Tag Archives: Banksy

Israel, Tel Aviv – The hummus story and other food I enjoyed as I ate my way around the city.

Tel Aviv and Jaffa used to be quite distinct cities but now it’s hard to figure where one ends and the other starts. I am staying in an area of Tel Aviv called Neve Tzedek – which is great for getting to Jaffa Port either by walking along the sea front or cutting through the slightly more inland alleys. It is buzzing and life only really starts here around 11pm so if you are a light sleeper or not a fan of city noise – avoid this area. I like city noise – as I grew up with it and too much quiet freaks me out!

One of the reasons I was keen to visit this city is its reputation for food which seems to be growing by the day and of course as an Ottolenghi fan I have seen a lot of his TV shows plugging Israeli food. So the first thing we did was a five hour walking and food tour with our lovely guide Avi.

There are many local markets but we liked our local one Ha-Carmel – and you can see why. Even I might be tempted to cook more if fresh food always looked this good.

Avi wrote his thesis on the Hummus Wars and believes that while societal values in Israel are often proscribed top down that the impact food has is bottom up and that the local food scene was formed originally from poverty and necessity – you made the best of what you could get.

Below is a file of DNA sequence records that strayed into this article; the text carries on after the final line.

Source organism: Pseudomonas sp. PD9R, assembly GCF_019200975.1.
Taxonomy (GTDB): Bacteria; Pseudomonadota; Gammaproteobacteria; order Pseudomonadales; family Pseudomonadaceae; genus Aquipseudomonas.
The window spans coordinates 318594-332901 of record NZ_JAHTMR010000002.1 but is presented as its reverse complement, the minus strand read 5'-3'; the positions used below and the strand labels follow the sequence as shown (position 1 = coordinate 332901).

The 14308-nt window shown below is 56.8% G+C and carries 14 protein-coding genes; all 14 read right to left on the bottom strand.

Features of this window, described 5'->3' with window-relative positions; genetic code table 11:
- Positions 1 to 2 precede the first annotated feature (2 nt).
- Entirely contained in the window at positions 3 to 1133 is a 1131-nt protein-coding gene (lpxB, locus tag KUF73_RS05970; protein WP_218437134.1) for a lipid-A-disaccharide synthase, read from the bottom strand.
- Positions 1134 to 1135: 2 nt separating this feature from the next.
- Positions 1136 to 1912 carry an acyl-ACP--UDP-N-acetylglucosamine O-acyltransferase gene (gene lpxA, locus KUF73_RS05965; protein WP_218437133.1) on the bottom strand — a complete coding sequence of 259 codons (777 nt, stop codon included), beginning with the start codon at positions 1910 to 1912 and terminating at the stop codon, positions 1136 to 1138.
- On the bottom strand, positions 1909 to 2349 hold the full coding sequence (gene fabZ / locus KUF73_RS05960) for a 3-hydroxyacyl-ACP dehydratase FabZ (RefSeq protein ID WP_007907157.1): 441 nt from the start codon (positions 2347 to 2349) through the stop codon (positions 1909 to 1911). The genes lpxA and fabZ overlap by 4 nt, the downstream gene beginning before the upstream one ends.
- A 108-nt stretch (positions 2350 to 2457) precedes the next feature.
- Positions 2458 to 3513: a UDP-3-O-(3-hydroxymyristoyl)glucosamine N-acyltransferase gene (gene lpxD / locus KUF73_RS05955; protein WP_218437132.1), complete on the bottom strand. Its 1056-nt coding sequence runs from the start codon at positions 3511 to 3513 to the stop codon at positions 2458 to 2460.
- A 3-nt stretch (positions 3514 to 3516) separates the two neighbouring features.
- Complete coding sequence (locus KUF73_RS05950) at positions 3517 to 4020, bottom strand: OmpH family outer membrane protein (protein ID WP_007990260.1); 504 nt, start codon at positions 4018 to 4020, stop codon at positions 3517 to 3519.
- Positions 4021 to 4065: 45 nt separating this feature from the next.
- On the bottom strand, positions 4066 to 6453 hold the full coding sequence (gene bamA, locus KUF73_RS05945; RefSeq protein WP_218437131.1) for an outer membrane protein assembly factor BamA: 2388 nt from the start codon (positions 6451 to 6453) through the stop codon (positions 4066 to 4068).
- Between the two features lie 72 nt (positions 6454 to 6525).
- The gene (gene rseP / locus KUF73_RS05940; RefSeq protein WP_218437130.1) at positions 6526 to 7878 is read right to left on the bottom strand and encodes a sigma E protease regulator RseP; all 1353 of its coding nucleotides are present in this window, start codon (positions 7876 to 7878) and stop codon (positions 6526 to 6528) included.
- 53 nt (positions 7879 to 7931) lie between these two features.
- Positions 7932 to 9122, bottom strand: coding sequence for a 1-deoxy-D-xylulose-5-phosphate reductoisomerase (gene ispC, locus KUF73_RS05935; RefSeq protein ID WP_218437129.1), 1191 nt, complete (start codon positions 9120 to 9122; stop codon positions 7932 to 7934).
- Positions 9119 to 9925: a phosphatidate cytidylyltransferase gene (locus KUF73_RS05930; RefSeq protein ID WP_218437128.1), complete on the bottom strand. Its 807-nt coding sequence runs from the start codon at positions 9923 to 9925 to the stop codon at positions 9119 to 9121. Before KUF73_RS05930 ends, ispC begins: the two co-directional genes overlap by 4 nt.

The hummus wars relate to Israel and Lebanon’s competitions as to who made the largest bowl and whose is best. At one point Lebanon sued Israel in the EU courts for cultural appropriation of their dish and while there is some commentary on the outcome – it is all a bit irrelevant since neither are EU members! I thing they decided it was a category of food rather than an actual dish – the word hummus does mean chick pea and the dish should just be chick pea, tahini, lemon juice and salt – and in Jerusalem they sometimes add garlic.
It used to be the equivalent of breakfast porridge for the farmers and is generally made by Arabs for consumption by Jews – for the Arabs this was something the could eat for free at home so why would they eat it in a restaurant? Also it is kosher, halal, vegan – so everyone can eat and share it.
In more recent times the Jews moved to making hummus a lunch dish and added things in the centre – meat in the middle or mushrooms. We visited Abu Hassan which has been around for years and generally wins the best hummus in the world competitions. As is typical in this part of the world – the father left his shop to his eldest son. The next two sons both opened rival shops opposite each other – the recipe is the same in all three – the sons are all suing each other – Go figure.
One the tour we also ate shawarma and cheese borek and falafel not to mention poppyseed cake, babka, Yemenite pancakes (from a hole in wall place near the market that Jamie Oliver visited recently – watch the show in September if you are in the UK) and Malabi – a kind of panacotta with rose water.